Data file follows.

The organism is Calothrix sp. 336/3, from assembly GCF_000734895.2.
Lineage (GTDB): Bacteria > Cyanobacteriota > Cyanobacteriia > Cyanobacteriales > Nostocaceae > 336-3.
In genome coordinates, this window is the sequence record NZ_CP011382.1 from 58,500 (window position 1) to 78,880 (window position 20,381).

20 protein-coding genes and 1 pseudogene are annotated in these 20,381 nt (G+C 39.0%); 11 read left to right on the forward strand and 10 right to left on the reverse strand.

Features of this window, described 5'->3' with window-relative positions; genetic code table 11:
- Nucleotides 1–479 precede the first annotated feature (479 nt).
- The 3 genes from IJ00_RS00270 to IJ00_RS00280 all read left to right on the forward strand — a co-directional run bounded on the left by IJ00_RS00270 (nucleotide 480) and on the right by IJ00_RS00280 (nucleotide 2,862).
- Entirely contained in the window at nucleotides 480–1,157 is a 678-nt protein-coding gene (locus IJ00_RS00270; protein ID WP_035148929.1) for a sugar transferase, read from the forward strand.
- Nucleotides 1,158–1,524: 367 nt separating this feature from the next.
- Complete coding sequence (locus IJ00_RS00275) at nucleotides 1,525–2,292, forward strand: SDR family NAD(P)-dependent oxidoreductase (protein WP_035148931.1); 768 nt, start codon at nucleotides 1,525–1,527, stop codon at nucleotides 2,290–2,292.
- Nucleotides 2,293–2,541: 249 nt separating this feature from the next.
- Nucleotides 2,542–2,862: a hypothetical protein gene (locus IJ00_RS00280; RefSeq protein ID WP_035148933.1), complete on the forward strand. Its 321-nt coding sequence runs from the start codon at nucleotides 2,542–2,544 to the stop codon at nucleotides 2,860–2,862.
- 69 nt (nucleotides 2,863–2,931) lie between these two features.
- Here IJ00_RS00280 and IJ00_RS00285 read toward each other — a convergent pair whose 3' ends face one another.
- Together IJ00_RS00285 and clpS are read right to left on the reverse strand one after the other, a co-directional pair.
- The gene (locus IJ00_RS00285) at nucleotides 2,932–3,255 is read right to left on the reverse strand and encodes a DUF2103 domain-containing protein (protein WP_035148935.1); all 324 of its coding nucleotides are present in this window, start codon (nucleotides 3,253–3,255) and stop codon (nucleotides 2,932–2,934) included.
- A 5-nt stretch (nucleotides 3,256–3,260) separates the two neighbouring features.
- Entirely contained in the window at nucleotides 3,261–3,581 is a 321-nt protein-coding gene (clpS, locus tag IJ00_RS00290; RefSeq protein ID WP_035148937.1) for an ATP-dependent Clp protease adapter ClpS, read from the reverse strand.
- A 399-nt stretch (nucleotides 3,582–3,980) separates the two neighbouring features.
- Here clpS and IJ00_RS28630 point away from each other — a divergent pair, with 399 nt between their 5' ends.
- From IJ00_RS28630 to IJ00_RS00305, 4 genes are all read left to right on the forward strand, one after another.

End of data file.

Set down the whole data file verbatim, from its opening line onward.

The organism is Calothrix sp. 336/3, from assembly GCF_000734895.2.
Lineage (GTDB): Bacteria > Cyanobacteriota > Cyanobacteriia > Cyanobacteriales > Nostocaceae > 336-3.
In genome coordinates, this window is the sequence record NZ_CP011382.1 from 58,500 (window position 1) to 78,880 (window position 20,381).

20 protein-coding genes and 1 pseudogene are annotated in these 20,381 nt (G+C 39.0%); 11 read left to right on the forward strand and 10 right to left on the reverse strand.

Features of this window, described 5'->3' with window-relative positions; genetic code table 11:
- Nucleotides 1–479 precede the first annotated feature (479 nt).
- The 3 genes from IJ00_RS00270 to IJ00_RS00280 all read left to right on the forward strand — a co-directional run bounded on the left by IJ00_RS00270 (nucleotide 480) and on the right by IJ00_RS00280 (nucleotide 2,862).
- Entirely contained in the window at nucleotides 480–1,157 is a 678-nt protein-coding gene (locus IJ00_RS00270; protein ID WP_035148929.1) for a sugar transferase, read from the forward strand.
- Nucleotides 1,158–1,524: 367 nt separating this feature from the next.
- Complete coding sequence (locus IJ00_RS00275) at nucleotides 1,525–2,292, forward strand: SDR family NAD(P)-dependent oxidoreductase (protein WP_035148931.1); 768 nt, start codon at nucleotides 1,525–1,527, stop codon at nucleotides 2,290–2,292.
- Nucleotides 2,293–2,541: 249 nt separating this feature from the next.
- Nucleotides 2,542–2,862: a hypothetical protein gene (locus IJ00_RS00280; RefSeq protein ID WP_035148933.1), complete on the forward strand. Its 321-nt coding sequence runs from the start codon at nucleotides 2,542–2,544 to the stop codon at nucleotides 2,860–2,862.
- 69 nt (nucleotides 2,863–2,931) lie between these two features.
- Here IJ00_RS00280 and IJ00_RS00285 read toward each other — a convergent pair whose 3' ends face one another.
- Together IJ00_RS00285 and clpS are read right to left on the reverse strand one after the other, a co-directional pair.
- The gene (locus IJ00_RS00285) at nucleotides 2,932–3,255 is read right to left on the reverse strand and encodes a DUF2103 domain-containing protein (protein WP_035148935.1); all 324 of its coding nucleotides are present in this window, start codon (nucleotides 3,253–3,255) and stop codon (nucleotides 2,932–2,934) included.
- A 5-nt stretch (nucleotides 3,256–3,260) separates the two neighbouring features.
- Entirely contained in the window at nucleotides 3,261–3,581 is a 321-nt protein-coding gene (clpS, locus tag IJ00_RS00290; RefSeq protein ID WP_035148937.1) for an ATP-dependent Clp protease adapter ClpS, read from the reverse strand.
- A 399-nt stretch (nucleotides 3,582–3,980) separates the two neighbouring features.
- Here clpS and IJ00_RS28630 point away from each other — a divergent pair, with 399 nt between their 5' ends.
- From IJ00_RS28630 to IJ00_RS00305, 4 genes are all read left to right on the forward strand, one after another.